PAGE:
Having handed the film's editing over to a colleague, Mills emailed Smith on Monday, the day before transmission, saying he felt compelled to remove both his name and his company's from the credits. 'In part this is because its muddled structure and lack of narrative drive means it is far below the standard of any work that I or my company would wish to be associated with,' the email said. 'In part, too, my decision reflects the programme's intellectual impoverishment. The McCann case poses issues of real importance which Panorama should have examined. That it is instead running a laboured, pedestrian, extended news report is shameful.
'But the most important reason for my decision is that because the programme is insufficiently analytical it verges on the dishonest. Our lengthy investigation revealed that there is no meaningful evidence against the McCanns... The real question must be how, without any meaningful evidence, the Portuguese police and the media in Portugal and Britain have been able to convince most people that the couple were involved.'
Mills had been working closely with a CBS team, which also used the video diary footage. They, he told Smith, had concluded it was 'ludicrous' and 'crazy' to think the McCanns could have caused the death or disappearance.
Smith emailed Mills back, accusing him of wanting to broadcast 'advocate journalism', and pointing out that the broadcast version did describe some of the allegations against the McCanns as 'tenuous, to put it mildly'. Smith said that, while it was true that the programme 'changed substantively,' this was because 'it is a current affairs programme and it was overtaken by events'. He added: 'To get Jane Tanner and some of the McCann family meant that some of the other stuff moved to the edge, and the original version was just not journalistically as important.'
Mills disagrees. 'So far as I can see, investigative journalism at the BBC is over,' he said. 'The broadcast script contains nuances that suggest that the McCanns still have a case to answer. The BBC should have had the courage to state that this is simply not so.'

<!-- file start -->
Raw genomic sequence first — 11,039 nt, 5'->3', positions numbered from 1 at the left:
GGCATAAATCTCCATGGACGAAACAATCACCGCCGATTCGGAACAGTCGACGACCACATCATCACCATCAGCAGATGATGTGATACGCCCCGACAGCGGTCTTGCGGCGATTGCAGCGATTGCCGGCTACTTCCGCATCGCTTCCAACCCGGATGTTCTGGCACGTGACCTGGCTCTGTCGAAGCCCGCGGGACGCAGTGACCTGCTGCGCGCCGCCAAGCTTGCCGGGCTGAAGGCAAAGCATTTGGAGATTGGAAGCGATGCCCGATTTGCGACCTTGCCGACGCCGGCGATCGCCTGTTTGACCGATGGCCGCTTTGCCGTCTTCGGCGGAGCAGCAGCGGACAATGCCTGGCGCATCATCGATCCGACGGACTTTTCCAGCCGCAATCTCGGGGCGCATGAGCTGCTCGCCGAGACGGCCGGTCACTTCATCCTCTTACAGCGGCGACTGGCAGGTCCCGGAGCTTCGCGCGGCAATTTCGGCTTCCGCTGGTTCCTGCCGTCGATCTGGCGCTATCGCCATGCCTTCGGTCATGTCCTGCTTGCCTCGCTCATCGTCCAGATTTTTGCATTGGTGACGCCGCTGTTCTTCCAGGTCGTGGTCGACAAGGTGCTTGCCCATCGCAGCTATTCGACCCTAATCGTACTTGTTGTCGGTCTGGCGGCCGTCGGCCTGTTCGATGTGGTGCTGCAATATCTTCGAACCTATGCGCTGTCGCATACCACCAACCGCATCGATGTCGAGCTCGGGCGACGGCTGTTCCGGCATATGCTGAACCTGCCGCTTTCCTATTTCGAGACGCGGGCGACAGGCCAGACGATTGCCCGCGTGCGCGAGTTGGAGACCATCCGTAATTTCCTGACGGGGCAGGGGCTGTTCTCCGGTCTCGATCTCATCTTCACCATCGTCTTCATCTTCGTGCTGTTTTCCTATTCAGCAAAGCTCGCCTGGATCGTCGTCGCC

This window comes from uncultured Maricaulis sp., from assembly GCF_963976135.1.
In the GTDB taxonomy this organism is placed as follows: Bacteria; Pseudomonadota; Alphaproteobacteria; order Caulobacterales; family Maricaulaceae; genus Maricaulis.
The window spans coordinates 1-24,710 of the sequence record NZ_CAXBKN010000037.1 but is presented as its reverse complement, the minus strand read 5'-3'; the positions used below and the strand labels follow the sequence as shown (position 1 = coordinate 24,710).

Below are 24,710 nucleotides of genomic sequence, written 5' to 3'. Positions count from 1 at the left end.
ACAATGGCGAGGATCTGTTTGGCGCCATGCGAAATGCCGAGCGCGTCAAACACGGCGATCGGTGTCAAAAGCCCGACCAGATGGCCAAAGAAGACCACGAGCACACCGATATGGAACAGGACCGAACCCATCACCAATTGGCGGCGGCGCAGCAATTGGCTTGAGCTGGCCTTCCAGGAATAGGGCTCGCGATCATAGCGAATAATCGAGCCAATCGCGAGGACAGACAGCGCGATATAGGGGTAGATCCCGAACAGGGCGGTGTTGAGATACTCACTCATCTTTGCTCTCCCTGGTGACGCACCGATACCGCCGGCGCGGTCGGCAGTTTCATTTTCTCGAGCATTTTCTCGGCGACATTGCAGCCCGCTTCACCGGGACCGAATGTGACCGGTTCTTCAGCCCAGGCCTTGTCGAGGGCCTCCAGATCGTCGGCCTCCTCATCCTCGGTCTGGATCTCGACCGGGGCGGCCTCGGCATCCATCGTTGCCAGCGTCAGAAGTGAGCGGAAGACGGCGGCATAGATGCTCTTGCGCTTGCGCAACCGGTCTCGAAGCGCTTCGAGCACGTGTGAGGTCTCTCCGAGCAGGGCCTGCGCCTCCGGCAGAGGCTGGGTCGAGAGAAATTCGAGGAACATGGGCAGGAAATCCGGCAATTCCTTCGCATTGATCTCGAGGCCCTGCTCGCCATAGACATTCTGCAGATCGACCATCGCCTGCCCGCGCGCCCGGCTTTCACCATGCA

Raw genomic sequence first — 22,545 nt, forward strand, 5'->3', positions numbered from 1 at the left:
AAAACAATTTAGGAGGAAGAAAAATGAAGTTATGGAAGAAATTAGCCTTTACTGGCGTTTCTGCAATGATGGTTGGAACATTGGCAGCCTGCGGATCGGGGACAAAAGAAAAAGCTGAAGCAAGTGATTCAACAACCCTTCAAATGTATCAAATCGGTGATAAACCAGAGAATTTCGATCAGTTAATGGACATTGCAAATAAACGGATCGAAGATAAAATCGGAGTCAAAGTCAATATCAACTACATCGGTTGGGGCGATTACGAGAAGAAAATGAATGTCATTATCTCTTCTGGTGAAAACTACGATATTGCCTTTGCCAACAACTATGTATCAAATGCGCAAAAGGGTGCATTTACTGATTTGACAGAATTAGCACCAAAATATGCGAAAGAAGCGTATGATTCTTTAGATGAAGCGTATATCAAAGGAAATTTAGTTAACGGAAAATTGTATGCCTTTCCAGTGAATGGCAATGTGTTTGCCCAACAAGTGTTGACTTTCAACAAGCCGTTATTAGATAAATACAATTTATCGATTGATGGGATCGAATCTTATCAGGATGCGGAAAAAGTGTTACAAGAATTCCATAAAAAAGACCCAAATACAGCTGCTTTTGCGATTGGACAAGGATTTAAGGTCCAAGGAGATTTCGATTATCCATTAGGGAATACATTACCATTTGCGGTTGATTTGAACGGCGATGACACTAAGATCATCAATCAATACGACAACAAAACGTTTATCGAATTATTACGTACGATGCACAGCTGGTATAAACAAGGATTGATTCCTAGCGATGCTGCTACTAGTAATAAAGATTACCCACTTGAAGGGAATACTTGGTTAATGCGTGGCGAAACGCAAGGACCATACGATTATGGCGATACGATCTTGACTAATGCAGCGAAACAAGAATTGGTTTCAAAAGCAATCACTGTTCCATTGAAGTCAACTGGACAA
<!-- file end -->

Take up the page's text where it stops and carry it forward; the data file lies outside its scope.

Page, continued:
Clarence Mitchell, the former BBC reporter who is the McCanns' spokesman, said Kate and Gerry were 'content' with the broadcast version and accepted that events meant it had to change. He said they had spoken to Bilton and told him they considered the film to be 'fair'.
Other McCann family members were less happy. John, Gerry's brother, whose interview was broadcast, said: 'It wasn't the programme that I was told they were going to make. They've made something very different, and I am disappointed, because I'd hoped the full story was going to be told. Nevertheless I'm pleased they interviewed Jane Tanner. She said she saw Madeleine being abducted, and we want people to remember that.'
The row follows controversies over previous films this year, such as a report on Scientology by former Observer journalist John Sweeney, in which he lost his temper and turned - in his words - into an 'exploding tomato,' and a story claiming that wi-fi technology might be harmful, which was denounced by some scientists as 'irresponsible'.
As someone who once spent a year reporting for Panorama myself, I know that no BBC programme is more closely scrutinised and, sometimes, fought over. The fact remains some of its most distinguished contributors, including Tom Mangold and John Ware, have left in recent years, and that it has been repeatedly accused of punching below its weight. Mills is not a marginal figure, and the CBS film with which he was collaborating was much firmer in its conclusion that the McCanns had to be innocent.
Last night the BBC hierarchy was closing ranks to resist Mills's arguments. Outside the corporation, they may not be as easily dismissed.
'Your programme verges on the dishonest'
From: David
Sent: 19 November, 2007 12:12
To: 'Sandy Smith'
Subject: credit
Dear Sandy,
As you know, in the end I felt I could not leave either my name or my company credit on the programme.
In part this is because its muddled structure and lack of narrative drive means it is far below the standard of any work that I or my company would wish to be associated with.
In part, too, my decision reflects the programme's intellectual impoverishment. The McCann case poses issues of real importance which Panorama should have examined. That it is instead running a laboured, pedestrian extended news report is shameful.
But the most important reason for my decision is that because the programme is insufficiently analytical; it verges on the dishonest. Our lengthy investigation revealed that there is no meaningful evidence against the McCanns. Our CBS colleagues concluded that it was 'ludicrous' and 'crazy' to think them involved and that ... 'the child was abducted'.
The real question must be how, without any meaningful evidence, the Portuguese police and the media in Portugal and Britain have been able to convince most people that the couple were involved. Yet while the programme drips innuendos against the McCanns, it does not put a single challenging question to anyone in the Portuguese police or to anyone in the media. This is truly astonishing.
David Mills

With thanks to Nigel at McCann Files